Women and girls can be especially vulnerable to abuse in mass displacement situations.

Women in Exile

In any displaced population, approximately 50 percent of the uprooted people are women and girls. Stripped of the protection of their homes, their government and sometimes their family structure, females are particularly vulnerable. They face the rigours of long journeys into exile, official harassment or indifference and frequent sexual abuse, even after reaching an apparent place of safety. Women must cope with these threats while being nurse, teacher, breadwinner and physical protector of their families. In the last few years, UNHCR has developed a series of special programmes to ensure women have equal access to protection, basic goods and services as they attempt to rebuild their lives.

On International Women's Day UNHCR highlights, through images from around the world, the difficulties faced by displaced women, along with their strength and resilience.

Women in Exile

Refugee Women

Women and girls make up about 50 percent of the world's refugee population, and they are clearly the most vulnerable. At the same time, it is the women who carry out the crucial tasks in refugee camps – caring for their children, participating in self-development projects, and keeping their uprooted families together.

To honour them and to draw attention to their plight, the High Commissioner for Refugees decided to dedicate World Refugee Day on June 20, 2002, to women refugees.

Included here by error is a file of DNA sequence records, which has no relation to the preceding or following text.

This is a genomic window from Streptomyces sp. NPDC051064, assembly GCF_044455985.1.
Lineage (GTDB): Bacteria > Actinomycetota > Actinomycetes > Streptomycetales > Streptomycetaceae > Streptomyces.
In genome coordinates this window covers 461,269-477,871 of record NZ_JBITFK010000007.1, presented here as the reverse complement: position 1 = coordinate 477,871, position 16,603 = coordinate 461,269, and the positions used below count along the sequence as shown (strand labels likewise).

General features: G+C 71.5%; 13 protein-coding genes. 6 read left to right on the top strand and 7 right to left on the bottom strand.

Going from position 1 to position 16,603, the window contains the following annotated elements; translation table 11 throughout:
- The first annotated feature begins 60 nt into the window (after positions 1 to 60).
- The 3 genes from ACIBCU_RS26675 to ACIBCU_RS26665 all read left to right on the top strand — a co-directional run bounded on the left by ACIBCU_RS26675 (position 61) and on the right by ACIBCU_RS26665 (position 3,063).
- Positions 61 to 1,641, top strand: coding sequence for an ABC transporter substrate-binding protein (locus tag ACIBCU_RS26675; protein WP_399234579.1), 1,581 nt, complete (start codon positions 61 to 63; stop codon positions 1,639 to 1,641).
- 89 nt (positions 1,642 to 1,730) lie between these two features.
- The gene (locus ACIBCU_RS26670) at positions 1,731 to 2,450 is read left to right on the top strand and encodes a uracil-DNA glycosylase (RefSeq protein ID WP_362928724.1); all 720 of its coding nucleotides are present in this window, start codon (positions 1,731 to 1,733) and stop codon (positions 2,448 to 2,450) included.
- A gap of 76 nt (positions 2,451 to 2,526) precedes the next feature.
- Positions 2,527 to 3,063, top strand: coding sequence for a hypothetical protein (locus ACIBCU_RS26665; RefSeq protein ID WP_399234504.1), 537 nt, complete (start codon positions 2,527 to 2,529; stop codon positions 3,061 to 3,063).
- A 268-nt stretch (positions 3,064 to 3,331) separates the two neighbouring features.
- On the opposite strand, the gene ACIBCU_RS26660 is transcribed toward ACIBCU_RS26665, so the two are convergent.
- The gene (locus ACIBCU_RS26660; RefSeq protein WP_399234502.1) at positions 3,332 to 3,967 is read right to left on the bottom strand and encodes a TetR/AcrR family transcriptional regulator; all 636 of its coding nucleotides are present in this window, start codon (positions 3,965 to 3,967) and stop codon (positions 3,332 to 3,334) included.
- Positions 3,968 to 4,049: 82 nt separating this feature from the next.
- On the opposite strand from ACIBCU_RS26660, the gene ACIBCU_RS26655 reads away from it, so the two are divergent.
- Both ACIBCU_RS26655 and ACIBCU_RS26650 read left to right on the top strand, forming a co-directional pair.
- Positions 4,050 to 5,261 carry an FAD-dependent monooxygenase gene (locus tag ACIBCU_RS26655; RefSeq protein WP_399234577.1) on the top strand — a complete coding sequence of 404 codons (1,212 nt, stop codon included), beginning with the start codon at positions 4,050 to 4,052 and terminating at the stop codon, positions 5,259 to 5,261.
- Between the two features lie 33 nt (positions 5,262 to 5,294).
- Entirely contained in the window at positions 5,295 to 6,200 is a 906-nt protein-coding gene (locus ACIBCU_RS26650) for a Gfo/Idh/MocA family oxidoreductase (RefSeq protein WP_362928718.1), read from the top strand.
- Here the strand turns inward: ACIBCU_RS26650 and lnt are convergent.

The photographs in this gallery show some of the many roles uprooted women play around the world. They vividly portray a wide range of emotions, from the determination of Macedonian mothers taking their children home from Kosovo and the hope of Sierra Leonean girls in a Guinean camp, to the tears of joy from two reunited sisters. Most importantly, they bring to life the tremendous human dignity and courage of women refugees even in the most difficult of circumstances.

Refugee Women

Statelessness and Women

Statelessness can arise when citizenship laws do not treat men and women equally. Statelessness bars people from rights that most people take for granted such as getting a job, buying a house, travelling, opening a bank account, getting an education, accessing health care. It can even lead to detention.

In some countries, nationality laws do not allow mothers to confer nationality to their children on an equal basis as fathers and this creates the risk that these children will be left stateless. In others, women cannot acquire, change or retain their nationality on an equal basis as men. More than 40 countries still discriminate against women with respect to these elements.

Fortunately, there is a growing trend for states to remedy gender discrimination in their nationality laws, as a result of developments in international human rights law and helped by vigorous advocacy from women's rights groups. The women and children depicted here have faced problems over nationality.

Statelessness and Women